If you treat clients who suffer from trauma, you may wonder “What can I have them do outside of session to help?” Besides from taking their medications as prescribed and trying to help them with relaxation, there may not be a lot that comes to mind for activities that can help them in coping with their trauma, if you can even get them do be physically active at all. Well, it is tremendously important to encourage these clients to be active, and I have some recommendations about what kinds of activities they can try that research and literature have suggested.
Where to Start
Short of talking to your trauma clients about how they are prone to living their lives ‘from the neck up,’ as esteemed psychiatrist Bessel van der Kolk has noted in his books, you can talk to them about how important it is to practice self-care and that their bodies are such an important part of self-care. There are a number of forms of exercise and activities that, while not empirically proven to decrease traumatic symptoms in patients, are nonetheless therapeutic and supportive of recovery from trauma.
So Here are 5 Activities to Help Treat Trauma:
- Yoga. This was first suggested by Bessel van der Kolk, who specializes in working with clients who have PTSD. He runs treatment facilities and was one of the early proponents of using yoga in treating trauma.
- Horseback Riding: Hippotherapy is used to treat a number of conditions in the brain, and has a beneficial effect on socialization, in particular. It requires some physical stamina and an ability to interact with an animal that is trained to respond positively to humans. For more information you can look here.
- Walking: This activity is good in general for its mood benefit, but also because it mimics the bi-lateral stimulation that is part of the mechanism involved in EMDR (Eye Movement Desensitization and Reprocessing), which is a form of therapy recommended for the treatment of PTSD.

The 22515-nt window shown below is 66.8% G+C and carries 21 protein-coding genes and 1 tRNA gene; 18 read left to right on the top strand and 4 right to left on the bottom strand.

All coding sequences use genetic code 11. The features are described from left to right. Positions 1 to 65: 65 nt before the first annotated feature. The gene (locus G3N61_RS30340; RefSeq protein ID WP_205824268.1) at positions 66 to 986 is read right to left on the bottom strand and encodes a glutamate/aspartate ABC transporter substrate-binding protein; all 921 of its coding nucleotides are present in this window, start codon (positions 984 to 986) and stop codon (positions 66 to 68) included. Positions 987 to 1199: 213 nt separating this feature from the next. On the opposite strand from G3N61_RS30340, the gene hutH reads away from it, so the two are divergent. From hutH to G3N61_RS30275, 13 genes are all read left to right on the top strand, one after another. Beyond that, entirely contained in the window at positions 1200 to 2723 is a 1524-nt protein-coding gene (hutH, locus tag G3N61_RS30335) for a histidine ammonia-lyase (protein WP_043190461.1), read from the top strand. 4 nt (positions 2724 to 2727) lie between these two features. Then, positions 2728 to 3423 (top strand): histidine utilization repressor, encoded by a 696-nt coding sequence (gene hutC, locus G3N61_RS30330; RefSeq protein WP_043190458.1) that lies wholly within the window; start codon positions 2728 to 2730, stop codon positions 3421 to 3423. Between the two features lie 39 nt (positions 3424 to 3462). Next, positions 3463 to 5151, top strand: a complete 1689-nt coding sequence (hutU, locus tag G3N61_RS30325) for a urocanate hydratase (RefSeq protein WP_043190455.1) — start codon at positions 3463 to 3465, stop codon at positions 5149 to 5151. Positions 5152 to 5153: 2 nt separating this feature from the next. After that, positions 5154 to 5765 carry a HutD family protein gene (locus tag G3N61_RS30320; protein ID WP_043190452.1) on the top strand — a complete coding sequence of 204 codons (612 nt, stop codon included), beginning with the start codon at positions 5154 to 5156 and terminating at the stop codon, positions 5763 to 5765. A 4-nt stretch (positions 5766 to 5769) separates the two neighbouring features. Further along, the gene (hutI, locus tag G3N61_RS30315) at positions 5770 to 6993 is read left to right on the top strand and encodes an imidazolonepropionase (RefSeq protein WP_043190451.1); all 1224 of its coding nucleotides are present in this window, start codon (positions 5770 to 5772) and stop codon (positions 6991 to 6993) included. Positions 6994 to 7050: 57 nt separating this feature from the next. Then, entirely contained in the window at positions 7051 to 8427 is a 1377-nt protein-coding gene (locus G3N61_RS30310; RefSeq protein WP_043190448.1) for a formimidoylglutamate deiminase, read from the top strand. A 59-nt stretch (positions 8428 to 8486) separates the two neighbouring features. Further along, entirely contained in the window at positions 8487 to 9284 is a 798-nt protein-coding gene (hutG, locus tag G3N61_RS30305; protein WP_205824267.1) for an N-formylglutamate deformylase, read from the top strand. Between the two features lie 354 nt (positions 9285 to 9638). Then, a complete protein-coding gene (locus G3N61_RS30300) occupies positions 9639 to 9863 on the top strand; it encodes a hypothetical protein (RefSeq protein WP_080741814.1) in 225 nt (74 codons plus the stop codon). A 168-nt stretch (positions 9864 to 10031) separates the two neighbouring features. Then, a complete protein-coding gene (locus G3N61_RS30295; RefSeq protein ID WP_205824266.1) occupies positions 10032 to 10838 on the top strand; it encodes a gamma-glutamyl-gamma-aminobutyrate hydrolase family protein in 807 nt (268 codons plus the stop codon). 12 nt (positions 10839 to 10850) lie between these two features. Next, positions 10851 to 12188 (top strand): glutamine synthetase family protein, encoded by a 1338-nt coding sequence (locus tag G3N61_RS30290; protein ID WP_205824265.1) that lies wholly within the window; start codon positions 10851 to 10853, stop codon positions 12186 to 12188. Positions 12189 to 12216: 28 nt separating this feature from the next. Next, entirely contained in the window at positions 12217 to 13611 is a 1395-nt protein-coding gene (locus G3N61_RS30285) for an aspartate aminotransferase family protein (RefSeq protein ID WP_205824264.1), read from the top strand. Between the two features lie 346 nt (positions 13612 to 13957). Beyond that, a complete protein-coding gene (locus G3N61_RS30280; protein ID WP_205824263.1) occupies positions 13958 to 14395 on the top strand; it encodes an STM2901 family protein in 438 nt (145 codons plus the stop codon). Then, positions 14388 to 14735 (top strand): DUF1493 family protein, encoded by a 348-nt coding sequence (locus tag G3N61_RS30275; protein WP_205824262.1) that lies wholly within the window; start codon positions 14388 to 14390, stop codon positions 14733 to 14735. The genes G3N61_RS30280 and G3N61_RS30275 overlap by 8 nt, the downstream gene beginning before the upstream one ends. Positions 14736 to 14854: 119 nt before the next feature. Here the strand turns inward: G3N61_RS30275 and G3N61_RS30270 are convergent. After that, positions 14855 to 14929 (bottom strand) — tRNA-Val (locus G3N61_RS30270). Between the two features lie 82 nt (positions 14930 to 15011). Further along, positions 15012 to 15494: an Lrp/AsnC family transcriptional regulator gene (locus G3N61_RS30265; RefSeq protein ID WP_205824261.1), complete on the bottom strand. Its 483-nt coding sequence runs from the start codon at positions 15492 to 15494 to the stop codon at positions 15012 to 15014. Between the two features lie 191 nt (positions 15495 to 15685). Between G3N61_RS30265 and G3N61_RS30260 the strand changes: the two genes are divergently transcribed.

- Fly-fishing: There is a national organization called Project Healing Waters, which promotes fly-fishing for veterans as a way to connect with other veterans and help heal from trauma. One of the graduate students I worked with recently was part of this organization and personally attested to its benefit. I think part of the appeal of this activity is that it does promote authentic connection with others dealing with similar issues by virtue of being in a natural environment that free from distractions. Connecting with nature and with others…what could be better!
- (Put in your own ideas, but always recommend checking with a doctor if your clients have any compromising physical condition).
Other Resources to Consider
I have spoken in a previous post about how retraumatization is a problem with individuals suffering from trauma. As long as the activity someone is engaging in isn’t by itself part of people’s trauma experience, engaging in the above-mentioned activities shouldn’t risk re-traumatizing them. Also, there are other activities to consider that can be helpful in treating trauma. One of those was in one of Joe Sanok’s podcasts on the benefits of bibliotherapy and writing to treat trauma. The action of writing by hand allows unpleasant feelings to figuratively travel out of the person through their arm and ‘get it out’ of their body in a manner of speaking. In any case, the more alternatives you give your clients to empower them in their own recovery, the more they can make their journey out of trauma uniquely tailored to their own needs and wants. This is a journey that is all-important and directed to freedom and liberation in the truest sense.
Scott Kampschaefer, LCSW is a private practice therapist in Austin, Texas. He has an extensive background in working with depression, anxiety, and bipolar disorder at a clinic for older adults with these disorders in Austin. He now works with adults and adolescents of all ages in private practice.